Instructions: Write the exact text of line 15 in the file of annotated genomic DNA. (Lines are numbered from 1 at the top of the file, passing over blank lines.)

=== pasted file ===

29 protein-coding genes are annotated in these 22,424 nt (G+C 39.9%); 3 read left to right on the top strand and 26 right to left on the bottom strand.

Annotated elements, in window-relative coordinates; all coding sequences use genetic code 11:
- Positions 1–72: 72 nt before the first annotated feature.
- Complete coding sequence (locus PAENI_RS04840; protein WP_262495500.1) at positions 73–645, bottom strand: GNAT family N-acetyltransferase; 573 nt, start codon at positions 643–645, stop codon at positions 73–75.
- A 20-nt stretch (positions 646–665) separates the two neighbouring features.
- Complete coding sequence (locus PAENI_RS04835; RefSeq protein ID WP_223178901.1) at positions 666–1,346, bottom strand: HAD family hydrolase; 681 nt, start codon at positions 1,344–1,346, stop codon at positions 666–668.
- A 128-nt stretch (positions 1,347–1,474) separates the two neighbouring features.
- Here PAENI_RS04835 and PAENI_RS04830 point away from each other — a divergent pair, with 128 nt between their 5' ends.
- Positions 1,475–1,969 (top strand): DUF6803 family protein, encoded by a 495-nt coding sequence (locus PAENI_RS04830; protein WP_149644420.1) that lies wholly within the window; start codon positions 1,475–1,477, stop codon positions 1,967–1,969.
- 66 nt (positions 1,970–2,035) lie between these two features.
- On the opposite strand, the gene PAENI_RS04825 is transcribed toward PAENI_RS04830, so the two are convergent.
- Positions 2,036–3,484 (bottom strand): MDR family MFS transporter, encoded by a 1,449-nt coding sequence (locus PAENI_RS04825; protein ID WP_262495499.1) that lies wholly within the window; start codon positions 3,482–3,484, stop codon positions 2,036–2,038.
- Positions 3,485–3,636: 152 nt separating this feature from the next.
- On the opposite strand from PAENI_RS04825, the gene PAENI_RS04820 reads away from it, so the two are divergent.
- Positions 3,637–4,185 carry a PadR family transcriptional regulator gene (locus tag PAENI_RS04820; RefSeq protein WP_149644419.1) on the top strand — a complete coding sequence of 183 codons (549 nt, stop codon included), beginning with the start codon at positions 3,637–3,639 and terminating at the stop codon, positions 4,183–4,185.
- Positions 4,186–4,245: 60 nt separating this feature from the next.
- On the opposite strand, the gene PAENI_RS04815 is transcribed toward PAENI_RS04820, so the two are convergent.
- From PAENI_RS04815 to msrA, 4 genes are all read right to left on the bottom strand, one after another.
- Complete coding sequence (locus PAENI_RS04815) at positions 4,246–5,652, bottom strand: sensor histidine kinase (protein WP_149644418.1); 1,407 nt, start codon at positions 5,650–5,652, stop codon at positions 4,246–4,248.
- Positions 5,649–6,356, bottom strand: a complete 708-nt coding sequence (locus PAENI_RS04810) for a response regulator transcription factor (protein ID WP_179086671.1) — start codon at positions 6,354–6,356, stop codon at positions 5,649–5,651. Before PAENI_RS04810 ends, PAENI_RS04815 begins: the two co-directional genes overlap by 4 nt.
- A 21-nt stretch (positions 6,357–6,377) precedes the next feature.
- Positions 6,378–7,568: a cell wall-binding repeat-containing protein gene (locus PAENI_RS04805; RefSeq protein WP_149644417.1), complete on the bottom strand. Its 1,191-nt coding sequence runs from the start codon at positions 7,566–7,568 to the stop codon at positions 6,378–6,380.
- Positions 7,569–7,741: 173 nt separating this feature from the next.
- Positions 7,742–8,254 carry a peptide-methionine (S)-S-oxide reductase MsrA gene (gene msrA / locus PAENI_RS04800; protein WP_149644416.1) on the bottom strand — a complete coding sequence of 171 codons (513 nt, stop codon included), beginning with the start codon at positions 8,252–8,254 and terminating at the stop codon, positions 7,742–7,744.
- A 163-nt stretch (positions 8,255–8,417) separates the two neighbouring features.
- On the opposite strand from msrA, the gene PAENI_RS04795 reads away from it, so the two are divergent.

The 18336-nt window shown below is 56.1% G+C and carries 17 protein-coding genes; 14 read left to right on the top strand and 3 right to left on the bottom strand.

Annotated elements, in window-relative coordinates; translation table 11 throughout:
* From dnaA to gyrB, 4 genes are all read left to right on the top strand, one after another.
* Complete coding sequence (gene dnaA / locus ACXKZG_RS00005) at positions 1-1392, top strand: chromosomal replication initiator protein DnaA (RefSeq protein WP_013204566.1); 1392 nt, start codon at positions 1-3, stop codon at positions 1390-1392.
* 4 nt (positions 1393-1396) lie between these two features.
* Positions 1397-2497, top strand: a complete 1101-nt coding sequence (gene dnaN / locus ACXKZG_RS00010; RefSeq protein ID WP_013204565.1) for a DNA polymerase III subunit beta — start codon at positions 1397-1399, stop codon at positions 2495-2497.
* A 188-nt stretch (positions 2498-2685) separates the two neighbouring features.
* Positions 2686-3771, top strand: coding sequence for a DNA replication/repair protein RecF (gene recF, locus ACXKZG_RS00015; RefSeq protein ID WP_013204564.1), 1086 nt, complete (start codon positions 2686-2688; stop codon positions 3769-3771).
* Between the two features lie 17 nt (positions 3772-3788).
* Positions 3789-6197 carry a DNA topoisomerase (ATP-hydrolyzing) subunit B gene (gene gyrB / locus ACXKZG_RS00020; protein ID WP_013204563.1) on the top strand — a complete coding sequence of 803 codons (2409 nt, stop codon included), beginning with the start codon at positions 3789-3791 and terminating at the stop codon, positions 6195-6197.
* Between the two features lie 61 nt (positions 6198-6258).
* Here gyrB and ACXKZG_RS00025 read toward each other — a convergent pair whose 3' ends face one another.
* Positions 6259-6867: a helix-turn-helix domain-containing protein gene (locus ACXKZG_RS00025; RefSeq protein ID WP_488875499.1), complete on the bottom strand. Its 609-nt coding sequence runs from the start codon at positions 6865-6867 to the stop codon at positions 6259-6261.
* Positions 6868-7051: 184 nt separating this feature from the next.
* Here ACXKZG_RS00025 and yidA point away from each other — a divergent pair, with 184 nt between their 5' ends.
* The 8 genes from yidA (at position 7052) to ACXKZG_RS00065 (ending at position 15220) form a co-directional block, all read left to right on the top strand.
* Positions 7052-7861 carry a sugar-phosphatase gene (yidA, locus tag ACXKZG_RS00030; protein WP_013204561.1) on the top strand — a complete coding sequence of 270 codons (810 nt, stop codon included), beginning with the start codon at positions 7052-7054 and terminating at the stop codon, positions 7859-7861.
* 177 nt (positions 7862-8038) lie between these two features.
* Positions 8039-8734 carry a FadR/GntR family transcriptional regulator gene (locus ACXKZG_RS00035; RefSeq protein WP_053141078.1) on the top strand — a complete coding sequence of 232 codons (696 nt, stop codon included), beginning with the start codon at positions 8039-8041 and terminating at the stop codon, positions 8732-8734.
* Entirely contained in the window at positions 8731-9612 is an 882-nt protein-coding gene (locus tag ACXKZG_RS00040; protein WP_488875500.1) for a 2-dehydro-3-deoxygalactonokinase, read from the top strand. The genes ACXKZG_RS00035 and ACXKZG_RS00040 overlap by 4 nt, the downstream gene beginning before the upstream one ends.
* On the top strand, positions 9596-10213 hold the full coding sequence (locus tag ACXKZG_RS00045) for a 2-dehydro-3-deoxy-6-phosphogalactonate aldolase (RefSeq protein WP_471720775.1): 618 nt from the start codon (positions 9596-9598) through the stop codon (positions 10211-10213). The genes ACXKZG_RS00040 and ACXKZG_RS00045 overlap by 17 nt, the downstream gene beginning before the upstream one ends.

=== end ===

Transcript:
- Positions 3,637–4,185 carry a PadR family transcriptional regulator gene (locus tag PAENI_RS04820; RefSeq protein WP_149644419.1) on the top strand — a complete coding sequence of 183 codons (549 nt, stop codon included), beginning with the start codon at positions 3,637–3,639 and terminating at the stop codon, positions 4,183–4,185.